Senior Exhibition 2015 Gallery
Materials: Inkjet print
Dimensions: 22 x 30 inches
Project Advisors: John Shimon & Julie LIndemann
Year of Graduation: 2015
Copyright for this work is held by the artist.
Creative Commons License
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When one thinks of psychology in relation to photography, they tend to think of the photographer and their perception or why they chose to photograph something. Or perhaps they think about subject matter; for example, an exploration of mental illness through photography. I choose to focus on something that has not been studied much: the subject. I like to think about what goes through the subject’s mind when they are being photographed and the expectations that they bring into a photoshoot. I have never particularly liked giving my photographic subjects much direction, but I have found that, in most situations, a subject expects the photographer to give them direction and tell them exactly what to do, how to pose, and so on. I find that this is especially true in a classic studio setting: white backdrop, strobe lights, big and intimidating camera.
I decided to start playing with this idea of subjects being uncomfortable without direction and eventually landed on my technique of bringing the subject into the classic studio setting, simply saying “Pose!” and capturing their first reaction. I started working with this idea two years ago with only males, due to a comment from my professor that the boys in my projects “can’t pose.” This was fun and entertaining, but it also made me realize that this stressful situation may not be ideal for any gender. So, I did a second project in which I photographed subjects of any gender, but from within the groups of theatre students, athletes, science students, and musicians. I did not find any significant differences in reactions between these different groups and genders, so I expanded even further.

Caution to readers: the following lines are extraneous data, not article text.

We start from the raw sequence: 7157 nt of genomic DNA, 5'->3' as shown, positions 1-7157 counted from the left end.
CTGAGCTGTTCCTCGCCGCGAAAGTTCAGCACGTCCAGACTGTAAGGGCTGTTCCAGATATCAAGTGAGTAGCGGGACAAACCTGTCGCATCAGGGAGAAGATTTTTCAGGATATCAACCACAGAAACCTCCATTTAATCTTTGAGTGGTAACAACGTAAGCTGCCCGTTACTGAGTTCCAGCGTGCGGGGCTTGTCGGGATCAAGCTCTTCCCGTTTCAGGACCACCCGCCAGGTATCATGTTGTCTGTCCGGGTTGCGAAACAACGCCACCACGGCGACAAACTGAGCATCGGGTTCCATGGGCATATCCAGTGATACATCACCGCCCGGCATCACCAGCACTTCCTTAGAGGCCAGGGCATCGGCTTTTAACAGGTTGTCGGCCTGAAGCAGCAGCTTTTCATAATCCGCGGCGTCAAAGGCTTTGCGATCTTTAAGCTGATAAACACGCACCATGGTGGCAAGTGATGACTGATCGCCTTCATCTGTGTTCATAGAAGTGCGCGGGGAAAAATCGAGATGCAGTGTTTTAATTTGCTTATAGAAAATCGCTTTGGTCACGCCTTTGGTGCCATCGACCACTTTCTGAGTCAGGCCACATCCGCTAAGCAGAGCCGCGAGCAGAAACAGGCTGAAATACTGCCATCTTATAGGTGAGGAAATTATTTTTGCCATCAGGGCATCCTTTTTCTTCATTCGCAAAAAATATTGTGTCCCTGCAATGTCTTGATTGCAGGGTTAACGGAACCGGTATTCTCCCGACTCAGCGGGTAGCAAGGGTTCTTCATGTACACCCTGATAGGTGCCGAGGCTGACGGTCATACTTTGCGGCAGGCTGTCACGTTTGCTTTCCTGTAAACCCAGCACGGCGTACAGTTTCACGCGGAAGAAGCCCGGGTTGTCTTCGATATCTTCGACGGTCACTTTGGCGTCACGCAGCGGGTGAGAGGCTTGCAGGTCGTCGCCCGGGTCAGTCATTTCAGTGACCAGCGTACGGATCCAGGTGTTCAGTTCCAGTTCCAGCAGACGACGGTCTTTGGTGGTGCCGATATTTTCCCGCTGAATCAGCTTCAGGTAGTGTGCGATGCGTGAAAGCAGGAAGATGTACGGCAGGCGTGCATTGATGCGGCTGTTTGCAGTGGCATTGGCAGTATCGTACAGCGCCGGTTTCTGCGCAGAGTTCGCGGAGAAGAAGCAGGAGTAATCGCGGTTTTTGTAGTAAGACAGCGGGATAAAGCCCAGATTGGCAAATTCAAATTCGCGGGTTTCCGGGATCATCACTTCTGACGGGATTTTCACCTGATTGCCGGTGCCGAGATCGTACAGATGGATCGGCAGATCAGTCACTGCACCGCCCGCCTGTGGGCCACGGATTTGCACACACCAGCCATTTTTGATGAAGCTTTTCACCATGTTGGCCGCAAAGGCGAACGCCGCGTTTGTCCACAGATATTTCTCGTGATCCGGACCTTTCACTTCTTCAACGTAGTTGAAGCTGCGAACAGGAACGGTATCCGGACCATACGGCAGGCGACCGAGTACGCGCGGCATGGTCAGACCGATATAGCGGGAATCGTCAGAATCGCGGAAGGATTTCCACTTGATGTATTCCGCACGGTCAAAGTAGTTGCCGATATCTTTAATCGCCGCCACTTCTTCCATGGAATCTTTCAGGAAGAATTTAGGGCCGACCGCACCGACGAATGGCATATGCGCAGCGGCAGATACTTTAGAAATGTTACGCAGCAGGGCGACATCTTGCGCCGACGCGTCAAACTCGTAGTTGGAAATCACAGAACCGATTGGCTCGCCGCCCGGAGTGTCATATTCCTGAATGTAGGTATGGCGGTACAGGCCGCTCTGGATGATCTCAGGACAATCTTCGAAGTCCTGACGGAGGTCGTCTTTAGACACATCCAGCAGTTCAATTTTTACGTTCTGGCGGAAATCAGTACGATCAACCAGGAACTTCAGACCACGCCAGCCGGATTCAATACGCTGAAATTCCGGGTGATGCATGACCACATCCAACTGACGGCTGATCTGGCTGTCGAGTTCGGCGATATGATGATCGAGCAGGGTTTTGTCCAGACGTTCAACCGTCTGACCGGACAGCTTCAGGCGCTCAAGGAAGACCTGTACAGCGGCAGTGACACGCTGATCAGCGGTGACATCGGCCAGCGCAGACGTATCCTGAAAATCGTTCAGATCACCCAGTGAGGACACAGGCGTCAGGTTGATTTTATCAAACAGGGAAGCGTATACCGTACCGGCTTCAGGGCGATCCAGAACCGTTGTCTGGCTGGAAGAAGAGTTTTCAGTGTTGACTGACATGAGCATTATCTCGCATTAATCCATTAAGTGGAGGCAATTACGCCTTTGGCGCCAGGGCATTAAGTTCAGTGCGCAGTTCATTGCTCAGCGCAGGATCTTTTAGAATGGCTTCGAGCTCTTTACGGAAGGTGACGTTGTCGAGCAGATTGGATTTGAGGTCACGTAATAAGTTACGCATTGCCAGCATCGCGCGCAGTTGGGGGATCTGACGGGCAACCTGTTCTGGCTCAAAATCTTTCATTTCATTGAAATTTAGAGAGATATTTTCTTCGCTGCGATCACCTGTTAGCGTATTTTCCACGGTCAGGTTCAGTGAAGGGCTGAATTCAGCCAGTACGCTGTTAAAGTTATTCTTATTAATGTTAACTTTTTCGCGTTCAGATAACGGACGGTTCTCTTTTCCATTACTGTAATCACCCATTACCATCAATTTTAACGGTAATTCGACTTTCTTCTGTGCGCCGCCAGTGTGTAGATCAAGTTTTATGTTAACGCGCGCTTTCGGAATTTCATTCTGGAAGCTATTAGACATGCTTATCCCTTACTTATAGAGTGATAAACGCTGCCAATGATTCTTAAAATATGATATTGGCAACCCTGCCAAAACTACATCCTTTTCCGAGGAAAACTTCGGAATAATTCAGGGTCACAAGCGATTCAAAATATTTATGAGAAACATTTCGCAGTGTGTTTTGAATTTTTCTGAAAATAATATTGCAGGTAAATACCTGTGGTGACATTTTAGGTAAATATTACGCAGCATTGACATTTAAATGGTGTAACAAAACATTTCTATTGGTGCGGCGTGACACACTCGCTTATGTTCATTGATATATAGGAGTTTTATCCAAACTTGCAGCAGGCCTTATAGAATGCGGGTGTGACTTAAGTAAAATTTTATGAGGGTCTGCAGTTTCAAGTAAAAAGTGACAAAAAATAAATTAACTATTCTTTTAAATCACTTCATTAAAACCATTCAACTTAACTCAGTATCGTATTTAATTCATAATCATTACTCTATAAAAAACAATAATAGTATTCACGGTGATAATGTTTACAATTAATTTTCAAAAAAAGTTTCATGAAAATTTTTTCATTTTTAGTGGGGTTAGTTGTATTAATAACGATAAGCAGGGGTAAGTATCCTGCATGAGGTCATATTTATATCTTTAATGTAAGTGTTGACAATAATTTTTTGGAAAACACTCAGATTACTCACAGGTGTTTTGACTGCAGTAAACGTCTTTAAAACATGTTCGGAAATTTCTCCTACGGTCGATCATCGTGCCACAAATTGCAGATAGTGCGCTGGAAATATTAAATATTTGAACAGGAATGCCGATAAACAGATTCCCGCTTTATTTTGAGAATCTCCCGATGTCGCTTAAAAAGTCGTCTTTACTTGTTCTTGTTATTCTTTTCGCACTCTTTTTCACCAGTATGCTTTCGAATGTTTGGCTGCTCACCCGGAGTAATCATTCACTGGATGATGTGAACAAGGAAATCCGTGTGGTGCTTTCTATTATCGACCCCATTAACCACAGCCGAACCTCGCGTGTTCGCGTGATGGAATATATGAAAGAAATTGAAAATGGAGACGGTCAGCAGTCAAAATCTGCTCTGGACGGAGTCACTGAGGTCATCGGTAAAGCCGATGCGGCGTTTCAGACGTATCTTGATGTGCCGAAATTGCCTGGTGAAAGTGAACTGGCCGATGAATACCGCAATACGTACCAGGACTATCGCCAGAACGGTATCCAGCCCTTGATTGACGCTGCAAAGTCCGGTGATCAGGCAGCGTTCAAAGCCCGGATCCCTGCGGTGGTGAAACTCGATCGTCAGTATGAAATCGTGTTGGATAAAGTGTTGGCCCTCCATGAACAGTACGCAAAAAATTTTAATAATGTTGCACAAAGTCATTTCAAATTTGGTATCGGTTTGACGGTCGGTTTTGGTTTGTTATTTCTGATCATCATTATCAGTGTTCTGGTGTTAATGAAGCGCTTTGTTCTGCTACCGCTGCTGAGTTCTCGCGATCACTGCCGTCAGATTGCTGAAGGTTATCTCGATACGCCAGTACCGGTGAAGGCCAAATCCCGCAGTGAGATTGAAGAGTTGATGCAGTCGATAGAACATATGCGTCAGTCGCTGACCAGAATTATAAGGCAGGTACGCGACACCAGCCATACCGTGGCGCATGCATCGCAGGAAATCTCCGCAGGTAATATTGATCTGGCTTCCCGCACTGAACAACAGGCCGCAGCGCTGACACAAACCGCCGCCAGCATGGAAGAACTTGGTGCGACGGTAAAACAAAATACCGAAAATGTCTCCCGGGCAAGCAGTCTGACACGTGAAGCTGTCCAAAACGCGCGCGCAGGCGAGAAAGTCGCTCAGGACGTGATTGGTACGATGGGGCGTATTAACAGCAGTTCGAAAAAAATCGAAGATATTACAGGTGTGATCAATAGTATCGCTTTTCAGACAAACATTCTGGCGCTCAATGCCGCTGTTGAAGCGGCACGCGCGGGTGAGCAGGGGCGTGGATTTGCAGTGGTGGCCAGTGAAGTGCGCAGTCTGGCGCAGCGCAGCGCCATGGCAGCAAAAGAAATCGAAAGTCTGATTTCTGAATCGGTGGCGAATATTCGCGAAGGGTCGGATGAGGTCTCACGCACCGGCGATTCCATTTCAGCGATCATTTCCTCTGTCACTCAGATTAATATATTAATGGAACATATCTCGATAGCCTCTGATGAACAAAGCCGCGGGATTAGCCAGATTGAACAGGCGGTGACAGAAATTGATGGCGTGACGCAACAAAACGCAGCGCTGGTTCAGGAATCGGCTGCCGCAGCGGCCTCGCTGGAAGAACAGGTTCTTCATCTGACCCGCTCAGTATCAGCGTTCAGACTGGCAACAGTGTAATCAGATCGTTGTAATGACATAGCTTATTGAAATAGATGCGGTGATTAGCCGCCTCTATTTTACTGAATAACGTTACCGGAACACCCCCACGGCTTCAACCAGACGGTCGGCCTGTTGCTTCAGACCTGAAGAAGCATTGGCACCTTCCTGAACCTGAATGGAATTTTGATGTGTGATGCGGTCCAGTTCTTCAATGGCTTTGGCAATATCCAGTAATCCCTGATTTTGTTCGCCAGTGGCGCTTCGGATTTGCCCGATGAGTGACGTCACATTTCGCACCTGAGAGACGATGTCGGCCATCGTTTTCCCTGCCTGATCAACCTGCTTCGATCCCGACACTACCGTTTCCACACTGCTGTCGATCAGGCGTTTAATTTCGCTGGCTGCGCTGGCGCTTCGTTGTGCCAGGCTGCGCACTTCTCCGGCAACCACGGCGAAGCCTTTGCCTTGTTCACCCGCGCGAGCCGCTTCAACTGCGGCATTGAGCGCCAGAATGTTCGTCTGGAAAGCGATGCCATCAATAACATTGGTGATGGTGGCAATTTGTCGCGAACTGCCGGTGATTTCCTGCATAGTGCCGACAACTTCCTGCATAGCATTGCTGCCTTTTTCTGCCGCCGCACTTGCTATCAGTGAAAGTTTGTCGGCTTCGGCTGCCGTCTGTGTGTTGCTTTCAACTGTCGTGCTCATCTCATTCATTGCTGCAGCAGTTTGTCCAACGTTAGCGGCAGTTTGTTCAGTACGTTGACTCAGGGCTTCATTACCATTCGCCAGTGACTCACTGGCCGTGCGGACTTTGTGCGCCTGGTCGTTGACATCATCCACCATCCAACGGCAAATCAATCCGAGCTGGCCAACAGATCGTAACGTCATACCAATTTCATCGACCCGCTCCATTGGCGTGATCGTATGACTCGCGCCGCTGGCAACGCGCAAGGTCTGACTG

Now I am exploring the same idea, but open to all genders, all majors; no restrictions except for the fact that they are all college students. I had a sample size of 40. I also gave them each a short survey after I took their photo in order to gather information about them to see later if there were any differences. The general consensus seems to be that most people – or at least, young adults – have a reaction of confusion, surprise, and/or discomfort to being put on the spot in a photoshoot setting, and they come into this setting expecting to be told exactly what to do. There were a few different types of reactions (evident from both the photographs and the survey responses) but none of them seem to have anything to do with a person’s major, gender, or anything else. In the end, it all comes down to the individual.